The Kingdom of Saudi Arabia is a young country with a new nursing profession, which is facing challenges in meeting the health care needs of a growing population. It was not until 1954 that the Kingdom of Saudi Arabia created the Ministry of Health, which was followed by the construction of public hospitals and health care centers. As a result, the development of nursing and nurse training began under the Ministry of Health (MoH) in collaboration with the World Health Organization (WHO).The first formal training for nurses was established at a health institute in Riyadh, known as a Health Institute Program, and was specifically for the training of male nurses only (Tumulty, 2001). The first fifteen male nursing students had only elementary school preparation and completed one year of the nursing training program (Tumulty, 2001). The limited education and training provided by this early program was inadequate in producing qualified nurses. As nursing education in the Kingdom developed, the Ministry mandated that nursing training programs be extended to three years and opened more training programs to increase the number of nurses in the country. The first full Bachelor of Science in Nursing (BSN) program was introduced in 1976 and was followed by the Master of Science in nursing program in 1987. There are currently over fifteen schools offering BSN Programs in the country.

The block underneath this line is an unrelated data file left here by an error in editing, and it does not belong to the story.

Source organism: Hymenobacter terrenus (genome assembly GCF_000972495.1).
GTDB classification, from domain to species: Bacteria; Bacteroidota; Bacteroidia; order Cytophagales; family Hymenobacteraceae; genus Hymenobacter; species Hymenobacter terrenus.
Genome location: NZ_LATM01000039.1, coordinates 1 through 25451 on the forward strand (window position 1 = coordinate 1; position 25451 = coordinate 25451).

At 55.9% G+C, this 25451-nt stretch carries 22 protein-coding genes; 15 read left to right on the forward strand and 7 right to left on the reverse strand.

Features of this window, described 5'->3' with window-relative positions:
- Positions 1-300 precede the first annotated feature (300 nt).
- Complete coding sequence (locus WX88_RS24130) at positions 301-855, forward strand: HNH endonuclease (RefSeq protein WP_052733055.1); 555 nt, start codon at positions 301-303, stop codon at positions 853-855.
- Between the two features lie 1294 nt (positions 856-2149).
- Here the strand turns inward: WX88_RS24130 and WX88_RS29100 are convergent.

Nursing Workforce

Like many Western and European countries, Saudi Arabia faces a chronic nursing shortage of nurses. The nursing workforce in Saudi Arabia relies heavily on foreign trained nurses who are recruited globally. They account for 70.9% of the total nursing workforce with Saudis comprising only 29.1% (Aboul-Enein 2002; Almali et. al., 2011; Luna 1998; Tumulty 2001). The majority of patients and families speak only Arabic, while most of the health care providers including nurses communicate in English. For many nurses practicing in Saudi Arabia English is not their first language and neither are they competent in Arabic (Simpson et al., 2006). Though the majority of these expatriate nurses are from India and the Philippines, the Kingdom also recruits from North America, the United Kingdom, Australia, South Africa, Malaysia and other Middle East countries (Aboul-Enein 2002; Luna, 1998).

Nursing compared to other professions is a less desirable career and not the career of choice for many in Saudi Arabia. There are many contributing factors to this such as a difficult and risky working environment, limited career opportunities, family commitments and the widespread perception of the role of a nurse as a submissive female hospital worker with a poor public image (Almutairi & McCarthy, 2012; Mansour & Saleh, 2014).The rapid development of the health care system in Saudi Arabia and the changes in the health care needs of the population as a result of the increasing affluent lifestyles demand an increase in the proportion of indigenous nurses who can deliver culturally appropriate high quality patient care and share the Arabic language of their patients (Aldossary & Barriball, 2008). The fact that only 30% of the nursing workforce are nationals meaning that the health… [END OF PREVIEW]